Food and mood – the connection

While the traditional primary management of mental ill-health is commonly associated with psychotherapies and pharmacotherapies, there is a growing body of evidence to support adjunct treatment modalities. As an adjunct with exercise, health professionals are urging individuals with depression, anxiety and other mental health diagnoses to become more aware of their diet.

Studies involving diet and mental health have focussed on two primary areas of research including:

1)      Improving the physical health status in those diagnosed with mental illness

Research has identified individuals diagnosed with mental health ill-being are:

  • Subject to adverse cardio-metabolic drug reactions, such as weight gain, increased lethargy, increased appetite and poor gut health;
  • Around 40% more likely to develop cardiac disease, hypertension, stroke, metabolic syndrome, obesity 

2)      Improving the psychological wellbeing in those diagnosed with mental illness

Gut health/gut microbiome has gained increased attention with researchers identifying a strong relationship between the gut and brain.  This relationship has been termed the ‘gut-brain-axis’, with multiple neurotransmitters and other stress related signal pathways having been directly related to the bacteria residing in the intestines.  Inflammation; the dysregulation of inflammation throughout those with depression has been well established, with higher rates of pro-inflammatory biomarkers identified in individuals with major depressive disorder.

So… What is the best diet?

While many will argue “what is the ideal diet for mental health?”, it is commonly accepted that consuming a large variety of fresh fruit, vegetables and wholegrains will aid in improving one’s overall health.  Having said that, there is an ever-growing body of literature supporting the Mediterranean diet for those with mental illness.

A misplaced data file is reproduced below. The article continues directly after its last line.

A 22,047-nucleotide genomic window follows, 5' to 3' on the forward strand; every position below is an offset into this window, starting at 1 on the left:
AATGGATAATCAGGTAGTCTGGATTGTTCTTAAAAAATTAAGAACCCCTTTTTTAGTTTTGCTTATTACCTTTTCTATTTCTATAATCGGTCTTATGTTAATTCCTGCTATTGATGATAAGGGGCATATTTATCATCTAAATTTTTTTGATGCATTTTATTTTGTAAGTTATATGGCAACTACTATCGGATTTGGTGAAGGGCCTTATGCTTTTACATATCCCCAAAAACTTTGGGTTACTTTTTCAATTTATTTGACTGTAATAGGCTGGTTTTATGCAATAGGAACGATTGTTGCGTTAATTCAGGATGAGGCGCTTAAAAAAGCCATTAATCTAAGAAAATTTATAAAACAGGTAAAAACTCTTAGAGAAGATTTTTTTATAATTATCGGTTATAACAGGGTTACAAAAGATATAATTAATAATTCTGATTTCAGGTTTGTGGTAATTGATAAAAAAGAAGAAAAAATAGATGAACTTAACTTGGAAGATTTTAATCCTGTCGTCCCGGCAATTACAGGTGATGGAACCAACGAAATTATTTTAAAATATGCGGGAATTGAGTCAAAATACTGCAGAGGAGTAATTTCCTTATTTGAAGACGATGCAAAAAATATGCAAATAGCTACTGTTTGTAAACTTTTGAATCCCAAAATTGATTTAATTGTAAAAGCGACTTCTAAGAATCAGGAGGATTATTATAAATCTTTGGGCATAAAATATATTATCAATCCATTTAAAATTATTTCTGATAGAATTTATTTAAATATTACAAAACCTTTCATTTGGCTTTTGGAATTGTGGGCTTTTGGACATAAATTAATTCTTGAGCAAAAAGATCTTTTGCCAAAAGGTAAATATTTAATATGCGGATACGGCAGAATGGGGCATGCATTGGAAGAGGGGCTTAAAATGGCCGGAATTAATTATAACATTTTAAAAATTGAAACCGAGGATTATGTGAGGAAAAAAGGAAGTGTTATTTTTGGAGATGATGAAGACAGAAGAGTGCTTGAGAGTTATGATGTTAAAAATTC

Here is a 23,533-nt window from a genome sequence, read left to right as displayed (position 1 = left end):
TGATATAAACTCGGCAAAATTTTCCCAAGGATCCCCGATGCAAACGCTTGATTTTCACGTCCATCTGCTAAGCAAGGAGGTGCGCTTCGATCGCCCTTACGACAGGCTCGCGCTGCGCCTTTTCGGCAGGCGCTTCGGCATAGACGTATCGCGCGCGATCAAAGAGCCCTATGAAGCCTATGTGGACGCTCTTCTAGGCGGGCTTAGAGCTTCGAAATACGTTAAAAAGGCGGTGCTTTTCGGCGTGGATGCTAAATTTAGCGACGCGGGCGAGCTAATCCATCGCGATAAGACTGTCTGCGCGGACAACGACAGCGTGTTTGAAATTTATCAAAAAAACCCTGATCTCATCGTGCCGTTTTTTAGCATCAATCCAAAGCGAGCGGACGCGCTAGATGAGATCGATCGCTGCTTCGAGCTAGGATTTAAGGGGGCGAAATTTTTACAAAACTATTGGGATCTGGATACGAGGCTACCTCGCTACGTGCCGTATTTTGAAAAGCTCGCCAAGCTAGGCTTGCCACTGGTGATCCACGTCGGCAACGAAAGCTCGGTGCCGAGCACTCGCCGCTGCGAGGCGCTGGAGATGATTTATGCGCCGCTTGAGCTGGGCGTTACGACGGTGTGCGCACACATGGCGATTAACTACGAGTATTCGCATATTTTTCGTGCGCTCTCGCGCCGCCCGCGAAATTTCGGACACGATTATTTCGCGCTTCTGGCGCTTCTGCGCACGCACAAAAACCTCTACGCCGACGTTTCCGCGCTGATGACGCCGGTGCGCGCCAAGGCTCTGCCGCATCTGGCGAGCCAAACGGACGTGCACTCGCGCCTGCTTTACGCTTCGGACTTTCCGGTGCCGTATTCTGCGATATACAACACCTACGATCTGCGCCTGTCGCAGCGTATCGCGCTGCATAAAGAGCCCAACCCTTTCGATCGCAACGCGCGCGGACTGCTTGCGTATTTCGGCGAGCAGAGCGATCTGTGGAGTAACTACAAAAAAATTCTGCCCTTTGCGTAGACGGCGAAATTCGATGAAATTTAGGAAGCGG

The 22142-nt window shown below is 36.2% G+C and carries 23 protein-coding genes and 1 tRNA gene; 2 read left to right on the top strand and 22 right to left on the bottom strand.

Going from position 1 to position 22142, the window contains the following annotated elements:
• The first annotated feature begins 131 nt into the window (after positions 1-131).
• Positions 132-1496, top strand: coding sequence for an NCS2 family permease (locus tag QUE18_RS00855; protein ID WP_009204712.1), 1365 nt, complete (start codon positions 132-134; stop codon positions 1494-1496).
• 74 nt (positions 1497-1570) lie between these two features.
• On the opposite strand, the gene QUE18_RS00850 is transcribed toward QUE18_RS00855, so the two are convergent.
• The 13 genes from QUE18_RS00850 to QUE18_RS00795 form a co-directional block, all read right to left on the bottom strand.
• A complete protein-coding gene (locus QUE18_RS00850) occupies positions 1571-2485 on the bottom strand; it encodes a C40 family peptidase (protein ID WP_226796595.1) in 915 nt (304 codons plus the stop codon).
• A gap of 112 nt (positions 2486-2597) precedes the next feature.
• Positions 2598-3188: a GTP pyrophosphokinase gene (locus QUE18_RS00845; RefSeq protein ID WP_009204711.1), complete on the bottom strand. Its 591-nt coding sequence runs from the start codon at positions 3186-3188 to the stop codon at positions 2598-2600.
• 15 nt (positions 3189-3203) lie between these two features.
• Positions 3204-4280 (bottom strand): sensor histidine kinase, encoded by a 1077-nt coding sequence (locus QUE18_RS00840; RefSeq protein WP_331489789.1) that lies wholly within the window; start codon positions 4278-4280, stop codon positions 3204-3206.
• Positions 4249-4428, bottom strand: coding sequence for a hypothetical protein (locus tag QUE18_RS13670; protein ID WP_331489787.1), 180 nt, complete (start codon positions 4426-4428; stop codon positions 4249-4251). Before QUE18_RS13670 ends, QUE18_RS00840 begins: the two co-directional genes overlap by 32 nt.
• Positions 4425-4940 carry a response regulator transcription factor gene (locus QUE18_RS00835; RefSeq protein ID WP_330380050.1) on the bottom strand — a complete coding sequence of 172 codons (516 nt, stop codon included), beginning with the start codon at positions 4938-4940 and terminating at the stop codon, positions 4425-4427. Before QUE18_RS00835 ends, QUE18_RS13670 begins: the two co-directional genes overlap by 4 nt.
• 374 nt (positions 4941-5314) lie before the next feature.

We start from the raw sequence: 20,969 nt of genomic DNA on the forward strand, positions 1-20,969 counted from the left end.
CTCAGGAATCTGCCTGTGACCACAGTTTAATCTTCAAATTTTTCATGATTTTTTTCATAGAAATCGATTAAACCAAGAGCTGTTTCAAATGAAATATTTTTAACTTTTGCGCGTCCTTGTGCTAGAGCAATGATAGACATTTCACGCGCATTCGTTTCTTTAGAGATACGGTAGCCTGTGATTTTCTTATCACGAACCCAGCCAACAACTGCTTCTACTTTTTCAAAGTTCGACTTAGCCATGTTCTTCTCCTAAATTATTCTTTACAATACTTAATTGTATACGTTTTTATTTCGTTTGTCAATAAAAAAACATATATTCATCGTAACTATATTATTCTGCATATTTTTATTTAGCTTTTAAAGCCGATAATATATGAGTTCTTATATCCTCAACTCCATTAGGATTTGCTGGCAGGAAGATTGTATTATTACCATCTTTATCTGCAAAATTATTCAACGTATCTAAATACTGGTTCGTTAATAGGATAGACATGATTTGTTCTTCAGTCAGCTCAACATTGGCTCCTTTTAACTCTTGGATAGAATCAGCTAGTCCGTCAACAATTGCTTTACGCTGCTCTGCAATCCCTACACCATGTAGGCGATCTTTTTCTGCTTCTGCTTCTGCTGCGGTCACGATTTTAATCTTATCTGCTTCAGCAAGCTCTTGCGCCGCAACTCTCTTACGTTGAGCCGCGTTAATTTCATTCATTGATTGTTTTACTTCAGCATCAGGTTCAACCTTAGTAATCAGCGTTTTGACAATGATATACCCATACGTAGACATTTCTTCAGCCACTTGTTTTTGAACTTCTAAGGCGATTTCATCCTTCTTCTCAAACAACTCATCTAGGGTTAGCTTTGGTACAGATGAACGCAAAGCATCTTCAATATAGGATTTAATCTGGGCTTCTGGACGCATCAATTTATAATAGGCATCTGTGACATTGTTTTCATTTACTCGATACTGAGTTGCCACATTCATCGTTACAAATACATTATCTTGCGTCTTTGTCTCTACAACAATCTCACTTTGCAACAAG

What is the Mediterranean Diet?

A noteworthy paper known as the ‘SMILES Trial’ (published in Australia in 2017) found that participants in a controlled group who engaged in a 12-week Mediterranean diet with ongoing dietician support reported significant improvement in depression and anxiety scores.

The SMILES TRIAL focussed on the promotion of 12 key food groups including:

1.  Whole grains; 5-8 servings per day

2.  Vegetables; 6 servings per day

3.  Fruit; 3 servings per day

4.  Legumes 3-4 serving per day

5.  Low-fat and unsweetened dairy foods 1 serve per day

6.  Fish >2 servings per week

7.  Raw and unsalted nuts 1 serve per day

8.  Lean red meats 3-4 servings per week

9.  Chicken; 2-3 servings per week

10.  Egg up to 6 per week

11.  Olive oil 3 tablespoons per day

12.  Extras <3 serves

In summary, combining a well-balanced diet with physical activity in addition to primary treatment modalities for mental illness can positively contribute to your overall mental wellbeing.

Download Health Information Sheet

  • Hidden
  • Hidden
    Automatically populated with pdf linked on page.
  • This field is for validation purposes and should be left unchanged.

References

Healthy Eating written by Casuarina Forsyth, Accredited Practicing Dietitian and Accredited Nutritionist – www.casuarinaforsyth.com.au

Sarris J, Logan AC, Akbaraly TS, Amminger GP, Balanzá-Martínez V, Freeman MP, et al. (2015) Nutritional medicine as mainstream in psychiatry. Lancet Psychiatry.;2:271

Firth, J, Siddiqi, N, et al. (2019) The Lancet Psychiatry Commission: a blueprint for protecting physical health in people with mental illness. Lancet Psychiatry.; 6: 675-712

Jacka, FN, O’Neil, A, et al. (2017) A randomised controlled trial of dietary improvement for adults with major depression (the ‘SMILES’ trial) BMC Medicine; 15:27

Return to Top
  • This field is for validation purposes and should be left unchanged.